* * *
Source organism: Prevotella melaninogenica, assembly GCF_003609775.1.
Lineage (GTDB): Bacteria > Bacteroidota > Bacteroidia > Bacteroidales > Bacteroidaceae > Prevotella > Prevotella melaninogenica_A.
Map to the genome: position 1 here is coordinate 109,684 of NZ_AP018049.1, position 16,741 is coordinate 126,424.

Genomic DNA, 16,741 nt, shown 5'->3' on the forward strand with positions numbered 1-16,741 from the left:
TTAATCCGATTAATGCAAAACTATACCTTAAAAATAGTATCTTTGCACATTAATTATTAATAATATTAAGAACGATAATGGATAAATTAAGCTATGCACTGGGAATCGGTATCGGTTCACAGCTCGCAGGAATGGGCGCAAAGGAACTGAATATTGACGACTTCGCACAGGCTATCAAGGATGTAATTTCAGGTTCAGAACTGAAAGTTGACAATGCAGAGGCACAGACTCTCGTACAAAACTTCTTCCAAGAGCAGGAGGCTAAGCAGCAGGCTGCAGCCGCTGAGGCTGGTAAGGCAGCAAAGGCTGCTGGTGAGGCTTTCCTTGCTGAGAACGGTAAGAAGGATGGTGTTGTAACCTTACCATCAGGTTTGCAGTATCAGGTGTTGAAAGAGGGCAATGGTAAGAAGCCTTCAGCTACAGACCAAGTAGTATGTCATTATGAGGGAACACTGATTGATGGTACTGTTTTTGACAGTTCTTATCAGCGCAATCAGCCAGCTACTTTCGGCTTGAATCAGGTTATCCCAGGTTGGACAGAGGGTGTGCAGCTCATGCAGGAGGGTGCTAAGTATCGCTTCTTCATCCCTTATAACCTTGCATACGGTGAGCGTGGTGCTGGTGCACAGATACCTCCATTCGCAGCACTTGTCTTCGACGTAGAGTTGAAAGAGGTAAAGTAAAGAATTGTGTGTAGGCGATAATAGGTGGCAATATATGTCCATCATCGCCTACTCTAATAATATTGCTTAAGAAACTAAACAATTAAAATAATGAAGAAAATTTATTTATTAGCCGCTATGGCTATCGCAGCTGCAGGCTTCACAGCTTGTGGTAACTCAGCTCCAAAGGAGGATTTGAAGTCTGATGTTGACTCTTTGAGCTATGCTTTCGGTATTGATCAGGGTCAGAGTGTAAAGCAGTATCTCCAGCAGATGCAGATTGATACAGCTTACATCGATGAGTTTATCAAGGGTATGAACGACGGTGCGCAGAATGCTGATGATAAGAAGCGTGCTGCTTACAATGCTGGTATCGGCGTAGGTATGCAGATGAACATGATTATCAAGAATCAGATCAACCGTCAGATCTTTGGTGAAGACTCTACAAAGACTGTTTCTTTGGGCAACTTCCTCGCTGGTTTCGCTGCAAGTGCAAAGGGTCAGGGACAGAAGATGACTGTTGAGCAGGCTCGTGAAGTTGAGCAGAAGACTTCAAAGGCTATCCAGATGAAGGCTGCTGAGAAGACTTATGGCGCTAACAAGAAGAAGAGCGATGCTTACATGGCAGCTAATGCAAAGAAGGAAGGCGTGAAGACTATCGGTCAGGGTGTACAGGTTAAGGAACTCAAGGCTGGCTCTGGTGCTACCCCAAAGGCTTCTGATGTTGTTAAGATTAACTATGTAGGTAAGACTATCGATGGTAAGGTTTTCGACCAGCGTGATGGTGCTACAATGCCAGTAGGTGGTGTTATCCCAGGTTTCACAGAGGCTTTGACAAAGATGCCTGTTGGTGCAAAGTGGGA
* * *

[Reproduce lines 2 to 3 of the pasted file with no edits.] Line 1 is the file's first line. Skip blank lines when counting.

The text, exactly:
Lineage (GTDB): Bacteria > Bacteroidota > Bacteroidia > Bacteroidales > Bacteroidaceae > Prevotella > Prevotella melaninogenica_A.
Map to the genome: position 1 here is coordinate 109,684 of NZ_AP018049.1, position 16,741 is coordinate 126,424.